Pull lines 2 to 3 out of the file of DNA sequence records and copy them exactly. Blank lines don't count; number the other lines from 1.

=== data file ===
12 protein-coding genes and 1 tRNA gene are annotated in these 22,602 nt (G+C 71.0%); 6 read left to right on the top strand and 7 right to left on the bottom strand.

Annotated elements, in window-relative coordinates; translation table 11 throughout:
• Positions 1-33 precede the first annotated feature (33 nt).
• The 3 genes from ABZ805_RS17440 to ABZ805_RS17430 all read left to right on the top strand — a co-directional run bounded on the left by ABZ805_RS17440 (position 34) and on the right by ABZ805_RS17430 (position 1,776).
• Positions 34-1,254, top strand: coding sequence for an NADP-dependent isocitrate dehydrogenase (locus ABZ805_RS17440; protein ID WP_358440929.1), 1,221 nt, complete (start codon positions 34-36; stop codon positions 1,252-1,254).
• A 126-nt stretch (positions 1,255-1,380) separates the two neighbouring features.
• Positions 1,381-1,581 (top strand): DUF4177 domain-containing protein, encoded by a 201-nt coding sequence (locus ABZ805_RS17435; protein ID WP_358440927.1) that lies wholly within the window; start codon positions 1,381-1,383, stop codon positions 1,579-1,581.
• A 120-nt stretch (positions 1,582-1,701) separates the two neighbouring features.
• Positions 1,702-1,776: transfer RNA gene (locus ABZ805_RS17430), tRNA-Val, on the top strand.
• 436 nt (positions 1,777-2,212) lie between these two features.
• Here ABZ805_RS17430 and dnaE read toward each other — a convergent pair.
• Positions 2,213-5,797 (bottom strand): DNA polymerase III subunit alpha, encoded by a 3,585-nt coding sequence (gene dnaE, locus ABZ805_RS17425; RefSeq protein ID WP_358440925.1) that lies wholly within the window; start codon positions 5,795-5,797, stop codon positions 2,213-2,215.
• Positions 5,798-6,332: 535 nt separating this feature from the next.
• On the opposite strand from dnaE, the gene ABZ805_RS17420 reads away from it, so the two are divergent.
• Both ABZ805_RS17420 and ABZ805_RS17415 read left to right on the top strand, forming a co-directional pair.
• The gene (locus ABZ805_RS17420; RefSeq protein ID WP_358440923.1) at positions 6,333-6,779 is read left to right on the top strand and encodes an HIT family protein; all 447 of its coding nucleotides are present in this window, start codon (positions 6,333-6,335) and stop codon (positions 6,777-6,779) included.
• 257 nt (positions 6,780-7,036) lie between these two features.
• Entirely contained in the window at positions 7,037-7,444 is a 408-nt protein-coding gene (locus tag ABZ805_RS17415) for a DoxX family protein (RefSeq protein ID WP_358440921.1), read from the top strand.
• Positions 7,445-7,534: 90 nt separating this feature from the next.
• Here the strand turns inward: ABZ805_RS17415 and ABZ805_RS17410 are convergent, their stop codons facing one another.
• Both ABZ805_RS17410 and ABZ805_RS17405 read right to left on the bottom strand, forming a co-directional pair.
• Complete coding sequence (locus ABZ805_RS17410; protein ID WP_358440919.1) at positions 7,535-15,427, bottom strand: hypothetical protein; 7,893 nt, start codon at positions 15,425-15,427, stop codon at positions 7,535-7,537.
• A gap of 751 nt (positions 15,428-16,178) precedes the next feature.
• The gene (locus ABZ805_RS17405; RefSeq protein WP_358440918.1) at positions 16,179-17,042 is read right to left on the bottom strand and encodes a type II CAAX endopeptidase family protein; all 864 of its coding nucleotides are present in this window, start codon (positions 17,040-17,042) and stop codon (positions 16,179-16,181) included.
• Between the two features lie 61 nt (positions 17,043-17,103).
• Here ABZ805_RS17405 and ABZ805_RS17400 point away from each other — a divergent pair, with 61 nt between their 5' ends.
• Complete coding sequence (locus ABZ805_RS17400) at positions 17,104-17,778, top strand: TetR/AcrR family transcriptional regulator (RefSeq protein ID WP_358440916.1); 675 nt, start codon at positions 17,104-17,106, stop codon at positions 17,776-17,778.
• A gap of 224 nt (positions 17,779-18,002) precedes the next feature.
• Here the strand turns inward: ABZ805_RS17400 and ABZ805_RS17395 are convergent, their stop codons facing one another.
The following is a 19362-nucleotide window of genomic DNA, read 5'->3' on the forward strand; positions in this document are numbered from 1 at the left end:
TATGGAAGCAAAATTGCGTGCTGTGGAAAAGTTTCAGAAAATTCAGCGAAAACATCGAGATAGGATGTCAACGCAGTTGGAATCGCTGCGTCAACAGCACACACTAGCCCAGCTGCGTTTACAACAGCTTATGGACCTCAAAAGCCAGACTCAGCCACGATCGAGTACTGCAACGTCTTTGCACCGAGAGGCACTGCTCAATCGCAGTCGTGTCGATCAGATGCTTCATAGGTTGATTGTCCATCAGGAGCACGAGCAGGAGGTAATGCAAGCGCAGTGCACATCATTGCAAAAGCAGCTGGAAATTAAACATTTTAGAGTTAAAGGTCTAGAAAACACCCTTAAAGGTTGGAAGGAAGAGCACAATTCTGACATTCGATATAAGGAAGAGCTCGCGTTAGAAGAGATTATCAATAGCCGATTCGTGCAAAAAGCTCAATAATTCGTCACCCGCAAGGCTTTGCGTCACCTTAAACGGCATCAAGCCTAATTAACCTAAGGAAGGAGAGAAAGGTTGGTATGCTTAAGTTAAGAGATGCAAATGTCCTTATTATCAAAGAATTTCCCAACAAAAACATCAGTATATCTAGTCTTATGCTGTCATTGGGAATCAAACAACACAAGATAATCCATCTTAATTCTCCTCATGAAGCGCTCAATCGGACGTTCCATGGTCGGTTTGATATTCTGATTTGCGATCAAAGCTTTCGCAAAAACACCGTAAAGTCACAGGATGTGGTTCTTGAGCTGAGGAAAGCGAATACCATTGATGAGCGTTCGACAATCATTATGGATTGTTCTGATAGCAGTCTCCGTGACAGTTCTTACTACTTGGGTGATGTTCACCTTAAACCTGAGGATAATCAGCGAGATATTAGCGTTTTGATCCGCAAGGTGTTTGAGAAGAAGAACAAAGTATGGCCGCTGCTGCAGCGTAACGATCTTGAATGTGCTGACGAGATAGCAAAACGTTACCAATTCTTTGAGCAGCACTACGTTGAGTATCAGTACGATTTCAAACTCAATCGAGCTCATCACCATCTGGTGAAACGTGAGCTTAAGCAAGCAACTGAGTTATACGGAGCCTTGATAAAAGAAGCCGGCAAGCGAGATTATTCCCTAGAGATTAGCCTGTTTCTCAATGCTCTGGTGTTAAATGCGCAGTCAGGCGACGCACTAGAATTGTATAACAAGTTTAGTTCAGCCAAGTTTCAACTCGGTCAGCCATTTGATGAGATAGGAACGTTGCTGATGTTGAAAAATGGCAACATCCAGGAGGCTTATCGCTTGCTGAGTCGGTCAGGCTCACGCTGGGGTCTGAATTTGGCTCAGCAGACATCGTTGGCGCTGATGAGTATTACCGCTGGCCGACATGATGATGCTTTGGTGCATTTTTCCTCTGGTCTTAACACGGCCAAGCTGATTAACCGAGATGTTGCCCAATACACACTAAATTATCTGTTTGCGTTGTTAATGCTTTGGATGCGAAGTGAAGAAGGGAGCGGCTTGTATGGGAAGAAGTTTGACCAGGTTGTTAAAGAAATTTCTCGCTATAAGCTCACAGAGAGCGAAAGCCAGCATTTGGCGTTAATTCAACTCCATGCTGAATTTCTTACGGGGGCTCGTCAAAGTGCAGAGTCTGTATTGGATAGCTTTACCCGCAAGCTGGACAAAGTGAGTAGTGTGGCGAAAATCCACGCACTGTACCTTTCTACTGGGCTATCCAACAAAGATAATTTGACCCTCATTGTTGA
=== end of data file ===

Annotated elements, in window-relative coordinates; translation table 11 throughout:
• Positions 1-33 precede the first annotated feature (33 nt).